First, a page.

Caught between fact and fiction: How Palestinian authors write about their cities
How do you write about a city you’ve never seen? How do you reconcile a long-imagined city with the one that suddenly appears in reality? And how do you describe a city that is constantly telling you that you don’t belong?
These were some of the challenges addressed by award-winning Palestinian writers Maya Abu al-Hayat, Mazen Maarouf, and Talal Abu Shawish at Writing the Palestinian City, held as part of this year’s digital Liverpool Arab Arts Festival (LAAF). The 13 July talk took place over Zoom, one of several literary panels that formed part of the LAAF festival, forced to go online in the face of the Covid-19 pandemic.
Chaired and introduced by Ra Page of Comma Press - which published Palestine + 100 and The Book of Gaza, and will soon publish The Book of Ramallah - the panel was also joined by interpreter and translator Mohammed Ghaleiny. Readings by Ghaleiny, Abu al-Hayat, and Maarouf were followed by an incisive, thoughtful discussion about constructing and deconstructing literary cities, and the clash between a reality and an author’s imagination.
LAAF, the UK’s longest-running annual festival of Arab culture, kicked off 9 July and is set to close on the 18th. While the festival is ordinarily held at art galleries, theatres, cinemas, and concert halls around Liverpool, most of these UK venues are now shut in response to the global public-health crisis. Like numerous other arts organisations, several months ago LAAF organisers made the decision to adapt their festival for online audiences.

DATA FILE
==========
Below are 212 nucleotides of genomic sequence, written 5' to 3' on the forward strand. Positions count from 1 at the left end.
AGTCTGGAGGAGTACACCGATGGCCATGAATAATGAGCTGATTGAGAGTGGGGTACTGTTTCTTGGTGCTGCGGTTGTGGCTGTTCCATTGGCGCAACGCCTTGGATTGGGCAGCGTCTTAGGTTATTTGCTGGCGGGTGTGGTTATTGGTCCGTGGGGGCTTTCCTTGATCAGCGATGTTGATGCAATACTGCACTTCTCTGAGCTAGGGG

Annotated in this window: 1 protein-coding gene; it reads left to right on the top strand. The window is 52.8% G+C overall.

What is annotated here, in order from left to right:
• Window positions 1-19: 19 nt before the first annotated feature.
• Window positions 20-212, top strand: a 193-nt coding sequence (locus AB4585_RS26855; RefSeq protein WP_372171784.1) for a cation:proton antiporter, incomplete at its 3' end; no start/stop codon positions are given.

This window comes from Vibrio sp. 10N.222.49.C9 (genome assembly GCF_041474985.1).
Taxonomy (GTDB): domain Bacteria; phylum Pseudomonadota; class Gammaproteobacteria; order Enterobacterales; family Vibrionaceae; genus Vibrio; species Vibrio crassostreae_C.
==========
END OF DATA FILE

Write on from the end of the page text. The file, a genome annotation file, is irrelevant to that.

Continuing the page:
In addition to being “attended” online rather than in person, this year’s LAAF is much less performance-oriented than in the past. Instead, they shifted toward talks with artists, authors, and musicians that work better online.
This year, you can’t attend a dance performance in Liverpool. But you can watch a discussion amongst members of Hawiyya Dance Company and El-Funoun Palestinian Popular Dance Troupe about what dabke means to them.
Author events were perhaps the easiest to move online. And while those who attended Writing the Palestinian City on Zoom missed out on seeing the authors in person and picking up new books, there was a large upside: the three authors spoke from Gaza, Jerusalem, and Reykjavik, and audience members also logged in from around the world.
Each author took a markedly different approach to writing about cities: Talal Abu Shawish, who grew up in Nuseirat Refugee Camp and moved to Gaza City, talked about his story Red Lights, translated by Alice Guthrie, which focuses on small, charitable acts that can make a large difference in a difficult city.
In the story, children selling tissues, chocolates, and windscreen-cleaning services seem to surround a taxi driver as he attempts to move through a crowded streetscape.
Maya Abu Al-Hayat read a short personal essay set around Nablus and Ramallah, My Vertical City and My Horizontal Escape, translated by Ghaleiny, which is built around her shifting relationship to the Nablus cityscape. And Mazen Maarouf read an excerpt from his surreal Jokes for the Gunmen, translated by Jonathan Wright, which is set in a brutal and violent city that goes unnamed.
The imagined Palestinian city